As per the report, officials in Guangdong, the home province of Evergrande, have already rejected a bailout plea from its founder.
Beijing has limited choices. However, it will want to protect thousands of people who have purchased unfinished apartments, construction workers, small investors, and suppliers.
As per Christina Zhu, an economist at Moody’s Analytics, real estate and related industries account for more than 20% of the urban workforce in China.
It is highly likely for the authorities to limit the risk of other real estate companies going under a similar situation. However, at the same time, they also don’t want to dilute their message; they have long been attempting to rein in excessive borrowing by developers.
According to some experts, it is too late to save the company even with cash infusions.
Notably, Chinese media has dubbed Evergrande’s financial issue as “a black hole,” implying that no amount of capital can resolve the issue.
“The impacts from Evergrande’s large default would be remarkable,” stated Bekink.
What’s more worrying is that, as per a recent report from BusinessInsider, it is only the tip of the iceberg (21).
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The World Economy is Worsening Overall
According to the report, the world’s economy is struggling with inflation, shipping delays, and widespread shortages. Their combination can lead to even bigger struggles moving forward.
Apart from the Evergrande saga, there are three major other indicators, flashing red alarm signals. And they could turn into something worse.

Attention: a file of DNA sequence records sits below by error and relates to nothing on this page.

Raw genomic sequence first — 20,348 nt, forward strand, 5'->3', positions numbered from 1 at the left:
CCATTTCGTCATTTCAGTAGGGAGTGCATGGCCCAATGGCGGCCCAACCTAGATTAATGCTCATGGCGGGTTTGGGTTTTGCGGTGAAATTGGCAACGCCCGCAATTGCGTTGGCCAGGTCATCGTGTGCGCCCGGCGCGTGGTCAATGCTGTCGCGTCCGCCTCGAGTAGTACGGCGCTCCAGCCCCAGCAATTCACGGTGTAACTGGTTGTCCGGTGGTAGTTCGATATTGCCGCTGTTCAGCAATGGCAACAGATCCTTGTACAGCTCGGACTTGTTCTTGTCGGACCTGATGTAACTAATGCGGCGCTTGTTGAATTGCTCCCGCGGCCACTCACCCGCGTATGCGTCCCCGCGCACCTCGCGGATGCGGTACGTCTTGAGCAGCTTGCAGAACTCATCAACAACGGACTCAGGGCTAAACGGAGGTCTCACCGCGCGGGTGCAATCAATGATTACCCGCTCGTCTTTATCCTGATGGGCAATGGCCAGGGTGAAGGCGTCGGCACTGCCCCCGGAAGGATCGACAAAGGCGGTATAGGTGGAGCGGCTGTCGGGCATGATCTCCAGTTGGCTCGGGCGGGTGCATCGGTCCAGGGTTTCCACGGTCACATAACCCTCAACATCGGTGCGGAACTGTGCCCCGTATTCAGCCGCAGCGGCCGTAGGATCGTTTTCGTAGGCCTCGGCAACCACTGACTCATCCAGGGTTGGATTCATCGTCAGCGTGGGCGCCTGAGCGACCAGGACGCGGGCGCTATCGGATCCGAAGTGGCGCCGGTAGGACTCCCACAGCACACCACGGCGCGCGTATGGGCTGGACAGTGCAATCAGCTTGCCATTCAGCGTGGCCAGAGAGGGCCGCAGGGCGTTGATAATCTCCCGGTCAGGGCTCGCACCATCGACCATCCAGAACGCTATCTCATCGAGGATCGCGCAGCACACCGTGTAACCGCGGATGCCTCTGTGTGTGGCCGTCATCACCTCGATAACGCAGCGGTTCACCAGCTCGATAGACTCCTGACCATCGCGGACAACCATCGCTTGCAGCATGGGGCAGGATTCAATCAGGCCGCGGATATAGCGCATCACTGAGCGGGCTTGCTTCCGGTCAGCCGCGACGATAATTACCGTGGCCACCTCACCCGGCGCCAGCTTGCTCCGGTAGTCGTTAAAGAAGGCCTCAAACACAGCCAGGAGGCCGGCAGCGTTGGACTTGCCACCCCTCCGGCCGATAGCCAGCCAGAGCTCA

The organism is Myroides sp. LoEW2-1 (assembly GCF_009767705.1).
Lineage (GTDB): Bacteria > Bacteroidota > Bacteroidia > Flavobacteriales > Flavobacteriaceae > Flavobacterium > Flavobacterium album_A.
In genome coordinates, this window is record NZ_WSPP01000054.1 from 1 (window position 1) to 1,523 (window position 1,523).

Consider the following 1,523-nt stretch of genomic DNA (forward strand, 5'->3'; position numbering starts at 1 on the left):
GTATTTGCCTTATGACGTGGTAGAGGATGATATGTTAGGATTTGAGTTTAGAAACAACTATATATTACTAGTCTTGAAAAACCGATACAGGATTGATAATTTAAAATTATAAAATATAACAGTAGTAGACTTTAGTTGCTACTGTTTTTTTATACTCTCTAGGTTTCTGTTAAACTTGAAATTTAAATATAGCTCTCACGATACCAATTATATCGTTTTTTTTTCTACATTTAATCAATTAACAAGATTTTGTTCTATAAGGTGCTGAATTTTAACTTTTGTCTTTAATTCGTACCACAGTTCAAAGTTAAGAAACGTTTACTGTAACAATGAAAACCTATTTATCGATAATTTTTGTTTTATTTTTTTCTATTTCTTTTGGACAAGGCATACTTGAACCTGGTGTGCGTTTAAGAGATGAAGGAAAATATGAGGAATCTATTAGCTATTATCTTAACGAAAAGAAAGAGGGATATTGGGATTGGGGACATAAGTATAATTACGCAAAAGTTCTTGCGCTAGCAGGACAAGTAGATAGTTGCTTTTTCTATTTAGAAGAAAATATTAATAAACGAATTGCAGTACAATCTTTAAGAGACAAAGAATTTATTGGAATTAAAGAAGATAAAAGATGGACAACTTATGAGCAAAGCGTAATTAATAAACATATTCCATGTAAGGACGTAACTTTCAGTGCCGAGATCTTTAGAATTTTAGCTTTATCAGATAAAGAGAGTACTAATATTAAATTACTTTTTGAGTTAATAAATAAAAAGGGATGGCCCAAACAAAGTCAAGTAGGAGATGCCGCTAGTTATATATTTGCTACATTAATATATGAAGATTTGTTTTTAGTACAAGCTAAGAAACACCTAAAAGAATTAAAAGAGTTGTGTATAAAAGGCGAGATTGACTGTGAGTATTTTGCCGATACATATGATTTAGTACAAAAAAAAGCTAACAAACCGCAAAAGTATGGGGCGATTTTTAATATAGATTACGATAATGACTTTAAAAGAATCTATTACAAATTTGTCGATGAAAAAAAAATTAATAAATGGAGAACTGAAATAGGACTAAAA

Rising Tensions Between US-China
The tough stance of Beijing on Evergrande is emblematic of its even tougher stance on the corporate sector, an issue that has wobbled stock markets worldwide.
Reportedly, the US will soon unveil its trade policy with China, which would build on tariffs worth billions of dollars on Chinese imports (22).
Soaring Energy Prices
When there are tensions, everything becomes more expensive. And coupled with a pandemic and shifts in regulatory behavior, commodity prices are way less predictable and a lot costlier.
This year has witnessed a soaring price for energy worldwide as producers struggled to keep up with a rapid rebound in demand after major countries lifted COVID-19 restrictions (23).
And the surge in energy prices is among the key factors driving inflation to multi-year highs in big economies, forcing central banks to recalculate their stimulus packages.
Energy shortages have also disrupted production in China, weighing on growth in the world’s second most prominent economy. It is threatening the supply chains of even huge companies like Apple (24).
Market experts fear that supply bottlenecks would fuel a dangerous bundle of weak economic growth, stifling price growth, and high unemployment.
It brings up the biggest risk of the world’s economy; stagflation, which was last seen in the 1970s, when stagnant growth and inflation combined to wreak misery on millions of people (25).
If policymakers try to curb inflation, there is a risk of driving the unemployment rate even higher. On the other hand, if they attempt to boost hiring with low rates, it could lead to even stronger inflation. The situation is pretty confusing for experts.
In short, Evergrande is the most visible risk currently faced by the global economy. However, the iceberg standing in the way of a healthy recovery is bigger than it seems.